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October 1968

Group Identity, Marginality, and the Nonprofessional

Author Affiliations

From the Department of Psychiatry, Division of Neuropsychiatry, Walter Reed Army Institute of Research and Howard University Center for Youth and Community Studies, Washington, DC. Dr. Morrill is now at the Department of Psychiatry, Boston University School of Medicine, and the Roxbury Comprehensive Community Health Center, Boston.

Arch Gen Psychiatry. 1968;19(4):404-412. doi:10.1001/archpsyc.1968.01740100020003

PROFESSIONAL mental health personnel who are starting to man the plethora of new Community Mental Health Centers do not even have to venture out into the neighborhood to run into a new breed, a new actor on the mental health stage, who goes by the unwieldy title "indigenous nonprofessional." The realization is now spreading that this role itself and the effect of their work on the community have far-reaching mental health implications. This paper will attempt to spell out this role and the conflicts inherent in it, so that the mental health professionals might be able to arrive at a more fruitful collaboration.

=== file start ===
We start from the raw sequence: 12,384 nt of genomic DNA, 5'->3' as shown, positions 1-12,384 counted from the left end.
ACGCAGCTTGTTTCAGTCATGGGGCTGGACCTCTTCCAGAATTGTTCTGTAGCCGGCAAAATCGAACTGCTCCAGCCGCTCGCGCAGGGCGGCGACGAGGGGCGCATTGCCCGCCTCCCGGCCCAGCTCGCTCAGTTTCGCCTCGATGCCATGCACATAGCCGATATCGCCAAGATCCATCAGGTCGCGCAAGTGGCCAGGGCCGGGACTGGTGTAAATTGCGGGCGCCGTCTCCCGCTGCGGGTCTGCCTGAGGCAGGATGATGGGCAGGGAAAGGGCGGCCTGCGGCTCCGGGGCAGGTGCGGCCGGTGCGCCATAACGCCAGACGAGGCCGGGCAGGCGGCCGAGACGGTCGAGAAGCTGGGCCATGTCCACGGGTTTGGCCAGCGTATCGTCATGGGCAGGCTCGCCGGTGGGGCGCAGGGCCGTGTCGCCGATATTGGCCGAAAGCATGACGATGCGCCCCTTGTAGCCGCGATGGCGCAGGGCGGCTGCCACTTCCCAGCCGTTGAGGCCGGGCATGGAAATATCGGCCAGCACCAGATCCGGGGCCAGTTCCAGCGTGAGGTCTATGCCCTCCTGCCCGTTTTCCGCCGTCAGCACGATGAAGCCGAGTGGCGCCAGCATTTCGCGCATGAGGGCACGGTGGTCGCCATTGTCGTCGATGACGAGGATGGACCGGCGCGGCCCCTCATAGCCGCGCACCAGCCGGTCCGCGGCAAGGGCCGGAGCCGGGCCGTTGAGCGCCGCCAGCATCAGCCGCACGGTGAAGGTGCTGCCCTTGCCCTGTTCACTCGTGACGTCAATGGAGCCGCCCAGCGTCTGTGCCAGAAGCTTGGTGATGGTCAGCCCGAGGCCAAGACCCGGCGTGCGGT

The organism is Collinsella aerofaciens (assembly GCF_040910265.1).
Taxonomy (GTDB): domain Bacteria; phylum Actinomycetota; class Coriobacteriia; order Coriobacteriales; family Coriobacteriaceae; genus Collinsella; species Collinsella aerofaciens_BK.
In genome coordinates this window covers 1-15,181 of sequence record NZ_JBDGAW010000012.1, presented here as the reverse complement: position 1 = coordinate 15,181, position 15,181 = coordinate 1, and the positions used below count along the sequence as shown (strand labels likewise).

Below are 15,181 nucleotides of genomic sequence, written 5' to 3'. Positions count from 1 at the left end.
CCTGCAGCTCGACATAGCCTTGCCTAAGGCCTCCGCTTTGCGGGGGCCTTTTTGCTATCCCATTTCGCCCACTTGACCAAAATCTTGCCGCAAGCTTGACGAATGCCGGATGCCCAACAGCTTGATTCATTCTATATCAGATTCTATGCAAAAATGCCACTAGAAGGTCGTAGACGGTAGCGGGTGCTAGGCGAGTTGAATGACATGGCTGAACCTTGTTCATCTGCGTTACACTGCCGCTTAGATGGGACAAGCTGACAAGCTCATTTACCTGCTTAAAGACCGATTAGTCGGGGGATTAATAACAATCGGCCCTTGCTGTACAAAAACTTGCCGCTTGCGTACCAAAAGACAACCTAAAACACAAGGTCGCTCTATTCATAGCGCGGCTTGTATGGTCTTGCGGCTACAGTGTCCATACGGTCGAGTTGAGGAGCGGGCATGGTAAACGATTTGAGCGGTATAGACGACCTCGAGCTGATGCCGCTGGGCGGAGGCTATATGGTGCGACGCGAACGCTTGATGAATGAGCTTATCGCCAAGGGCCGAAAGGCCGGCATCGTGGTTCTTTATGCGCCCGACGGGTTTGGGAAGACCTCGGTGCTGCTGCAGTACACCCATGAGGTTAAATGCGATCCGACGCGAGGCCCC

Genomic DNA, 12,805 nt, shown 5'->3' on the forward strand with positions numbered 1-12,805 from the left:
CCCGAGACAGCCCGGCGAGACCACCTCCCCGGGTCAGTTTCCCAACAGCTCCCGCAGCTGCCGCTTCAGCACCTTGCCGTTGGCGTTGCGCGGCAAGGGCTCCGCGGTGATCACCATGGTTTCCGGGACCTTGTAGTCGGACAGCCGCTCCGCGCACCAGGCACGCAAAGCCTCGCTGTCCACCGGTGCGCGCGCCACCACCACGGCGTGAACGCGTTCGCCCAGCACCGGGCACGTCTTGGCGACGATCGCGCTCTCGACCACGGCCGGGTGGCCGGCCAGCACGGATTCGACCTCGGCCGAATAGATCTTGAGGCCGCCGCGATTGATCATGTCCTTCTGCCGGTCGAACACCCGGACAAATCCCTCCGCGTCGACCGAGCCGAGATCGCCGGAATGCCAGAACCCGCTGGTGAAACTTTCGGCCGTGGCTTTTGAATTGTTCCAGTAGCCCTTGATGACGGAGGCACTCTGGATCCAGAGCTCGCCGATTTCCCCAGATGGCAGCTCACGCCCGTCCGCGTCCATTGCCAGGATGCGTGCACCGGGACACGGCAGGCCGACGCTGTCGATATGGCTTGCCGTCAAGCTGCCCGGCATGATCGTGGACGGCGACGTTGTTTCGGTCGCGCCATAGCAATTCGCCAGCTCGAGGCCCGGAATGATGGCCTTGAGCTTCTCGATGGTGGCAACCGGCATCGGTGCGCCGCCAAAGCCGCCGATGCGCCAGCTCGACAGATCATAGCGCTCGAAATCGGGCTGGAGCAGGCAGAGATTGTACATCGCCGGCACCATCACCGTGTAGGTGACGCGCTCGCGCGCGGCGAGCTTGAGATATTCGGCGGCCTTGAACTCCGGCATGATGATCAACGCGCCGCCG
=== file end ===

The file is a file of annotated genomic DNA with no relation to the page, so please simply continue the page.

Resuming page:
Nonprofessionals are beginning to be used in various treatment and preventive roles in mental health programs. Although their roles might be different than those of the nonprofessionals described in this paper, many of their conflicts will be the same. The pathological effects of

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